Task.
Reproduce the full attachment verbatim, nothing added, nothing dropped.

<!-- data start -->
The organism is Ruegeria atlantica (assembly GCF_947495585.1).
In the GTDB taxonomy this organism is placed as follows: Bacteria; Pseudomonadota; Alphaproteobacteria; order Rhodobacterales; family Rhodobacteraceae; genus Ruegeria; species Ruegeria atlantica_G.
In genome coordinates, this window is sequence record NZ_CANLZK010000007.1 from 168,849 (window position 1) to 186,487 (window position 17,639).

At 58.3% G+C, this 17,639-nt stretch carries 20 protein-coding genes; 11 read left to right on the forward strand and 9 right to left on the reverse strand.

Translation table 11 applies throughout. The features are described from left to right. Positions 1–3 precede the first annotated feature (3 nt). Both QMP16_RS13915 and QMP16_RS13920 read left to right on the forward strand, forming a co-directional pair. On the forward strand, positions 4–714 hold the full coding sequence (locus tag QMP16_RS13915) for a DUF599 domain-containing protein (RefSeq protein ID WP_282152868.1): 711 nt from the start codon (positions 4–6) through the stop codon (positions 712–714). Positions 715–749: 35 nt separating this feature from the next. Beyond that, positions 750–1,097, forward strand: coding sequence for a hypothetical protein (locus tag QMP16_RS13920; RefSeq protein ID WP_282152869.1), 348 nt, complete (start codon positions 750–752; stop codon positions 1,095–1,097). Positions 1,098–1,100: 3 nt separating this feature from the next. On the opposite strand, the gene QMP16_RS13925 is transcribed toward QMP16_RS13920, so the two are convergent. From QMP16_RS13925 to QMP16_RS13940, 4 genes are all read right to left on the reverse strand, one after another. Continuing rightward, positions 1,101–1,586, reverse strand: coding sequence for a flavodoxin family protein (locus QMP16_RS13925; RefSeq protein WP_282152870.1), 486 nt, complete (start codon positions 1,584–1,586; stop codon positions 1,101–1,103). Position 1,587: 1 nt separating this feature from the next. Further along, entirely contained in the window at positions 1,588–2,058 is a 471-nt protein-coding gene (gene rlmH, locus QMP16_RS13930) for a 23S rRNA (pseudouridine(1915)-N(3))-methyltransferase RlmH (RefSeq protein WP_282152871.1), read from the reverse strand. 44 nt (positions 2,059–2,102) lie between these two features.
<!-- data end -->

The organism is Ruegeria atlantica (assembly GCF_947495585.1).
In the GTDB taxonomy this organism is placed as follows: Bacteria; Pseudomonadota; Alphaproteobacteria; order Rhodobacterales; family Rhodobacteraceae; genus Ruegeria; species Ruegeria atlantica_G.
In genome coordinates, this window is sequence record NZ_CANLZK010000007.1 from 168,849 (window position 1) to 186,487 (window position 17,639).

At 58.3% G+C, this 17,639-nt stretch carries 20 protein-coding genes; 11 read left to right on the forward strand and 9 right to left on the reverse strand.

Translation table 11 applies throughout. The features are described from left to right. Positions 1–3 precede the first annotated feature (3 nt). Both QMP16_RS13915 and QMP16_RS13920 read left to right on the forward strand, forming a co-directional pair. On the forward strand, positions 4–714 hold the full coding sequence (locus tag QMP16_RS13915) for a DUF599 domain-containing protein (RefSeq protein ID WP_282152868.1): 711 nt from the start codon (positions 4–6) through the stop codon (positions 712–714). Positions 715–749: 35 nt separating this feature from the next. Beyond that, positions 750–1,097, forward strand: coding sequence for a hypothetical protein (locus tag QMP16_RS13920; RefSeq protein ID WP_282152869.1), 348 nt, complete (start codon positions 750–752; stop codon positions 1,095–1,097). Positions 1,098–1,100: 3 nt separating this feature from the next. On the opposite strand, the gene QMP16_RS13925 is transcribed toward QMP16_RS13920, so the two are convergent. From QMP16_RS13925 to QMP16_RS13940, 4 genes are all read right to left on the reverse strand, one after another. Continuing rightward, positions 1,101–1,586, reverse strand: coding sequence for a flavodoxin family protein (locus QMP16_RS13925; RefSeq protein WP_282152870.1), 486 nt, complete (start codon positions 1,584–1,586; stop codon positions 1,101–1,103). Position 1,587: 1 nt separating this feature from the next. Further along, entirely contained in the window at positions 1,588–2,058 is a 471-nt protein-coding gene (gene rlmH, locus QMP16_RS13930) for a 23S rRNA (pseudouridine(1915)-N(3))-methyltransferase RlmH (RefSeq protein WP_282152871.1), read from the reverse strand. 44 nt (positions 2,059–2,102) lie between these two features.